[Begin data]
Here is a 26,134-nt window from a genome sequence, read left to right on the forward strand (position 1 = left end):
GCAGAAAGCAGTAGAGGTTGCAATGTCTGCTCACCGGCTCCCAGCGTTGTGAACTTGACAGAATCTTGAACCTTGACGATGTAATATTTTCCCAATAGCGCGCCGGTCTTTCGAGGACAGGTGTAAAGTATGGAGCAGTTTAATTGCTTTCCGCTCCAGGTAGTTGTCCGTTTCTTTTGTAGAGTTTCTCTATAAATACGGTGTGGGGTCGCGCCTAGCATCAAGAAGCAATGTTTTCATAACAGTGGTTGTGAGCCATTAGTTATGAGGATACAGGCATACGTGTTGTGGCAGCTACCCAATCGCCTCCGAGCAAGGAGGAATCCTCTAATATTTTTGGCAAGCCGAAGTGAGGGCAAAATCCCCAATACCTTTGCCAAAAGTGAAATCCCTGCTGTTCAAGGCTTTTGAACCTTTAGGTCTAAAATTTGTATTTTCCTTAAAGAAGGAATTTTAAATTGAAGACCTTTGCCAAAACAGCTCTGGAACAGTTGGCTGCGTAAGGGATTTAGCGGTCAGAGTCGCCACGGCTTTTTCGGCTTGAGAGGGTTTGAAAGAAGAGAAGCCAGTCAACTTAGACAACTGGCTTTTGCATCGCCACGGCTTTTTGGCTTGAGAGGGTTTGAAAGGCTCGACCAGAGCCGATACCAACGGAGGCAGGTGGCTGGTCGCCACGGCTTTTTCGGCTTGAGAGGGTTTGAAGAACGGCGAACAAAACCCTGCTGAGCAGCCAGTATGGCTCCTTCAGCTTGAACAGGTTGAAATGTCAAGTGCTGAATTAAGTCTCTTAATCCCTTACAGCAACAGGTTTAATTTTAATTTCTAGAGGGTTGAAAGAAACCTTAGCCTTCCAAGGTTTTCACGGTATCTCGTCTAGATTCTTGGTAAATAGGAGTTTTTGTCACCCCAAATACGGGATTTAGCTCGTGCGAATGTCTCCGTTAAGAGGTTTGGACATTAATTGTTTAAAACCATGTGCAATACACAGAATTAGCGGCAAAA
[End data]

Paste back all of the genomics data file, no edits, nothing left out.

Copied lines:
Here is a 26,134-nt window from a genome sequence, read left to right on the forward strand (position 1 = left end):
GCAGAAAGCAGTAGAGGTTGCAATGTCTGCTCACCGGCTCCCAGCGTTGTGAACTTGACAGAATCTTGAACCTTGACGATGTAATATTTTCCCAATAGCGCGCCGGTCTTTCGAGGACAGGTGTAAAGTATGGAGCAGTTTAATTGCTTTCCGCTCCAGGTAGTTGTCCGTTTCTTTTGTAGAGTTTCTCTATAAATACGGTGTGGGGTCGCGCCTAGCATCAAGAAGCAATGTTTTCATAACAGTGGTTGTGAGCCATTAGTTATGAGGATACAGGCATACGTGTTGTGGCAGCTACCCAATCGCCTCCGAGCAAGGAGGAATCCTCTAATATTTTTGGCAAGCCGAAGTGAGGGCAAAATCCCCAATACCTTTGCCAAAAGTGAAATCCCTGCTGTTCAAGGCTTTTGAACCTTTAGGTCTAAAATTTGTATTTTCCTTAAAGAAGGAATTTTAAATTGAAGACCTTTGCCAAAACAGCTCTGGAACAGTTGGCTGCGTAAGGGATTTAGCGGTCAGAGTCGCCACGGCTTTTTCGGCTTGAGAGGGTTTGAAAGAAGAGAAGCCAGTCAACTTAGACAACTGGCTTTTGCATCGCCACGGCTTTTTGGCTTGAGAGGGTTTGAAAGGCTCGACCAGAGCCGATACCAACGGAGGCAGGTGGCTGGTCGCCACGGCTTTTTCGGCTTGAGAGGGTTTGAAGAACGGCGAACAAAACCCTGCTGAGCAGCCAGTATGGCTCCTTCAGCTTGAACAGGTTGAAATGTCAAGTGCTGAATTAAGTCTCTTAATCCCTTACAGCAACAGGTTTAATTTTAATTTCTAGAGGGTTGAAAGAAACCTTAGCCTTCCAAGGTTTTCACGGTATCTCGTCTAGATTCTTGGTAAATAGGAGTTTTTGTCACCCCAAATACGGGATTTAGCTCGTGCGAATGTCTCCGTTAAGAGGTTTGGACATTAATTGTTTAAAACCATGTGCAATACACAGAATTAGCGGCAAAA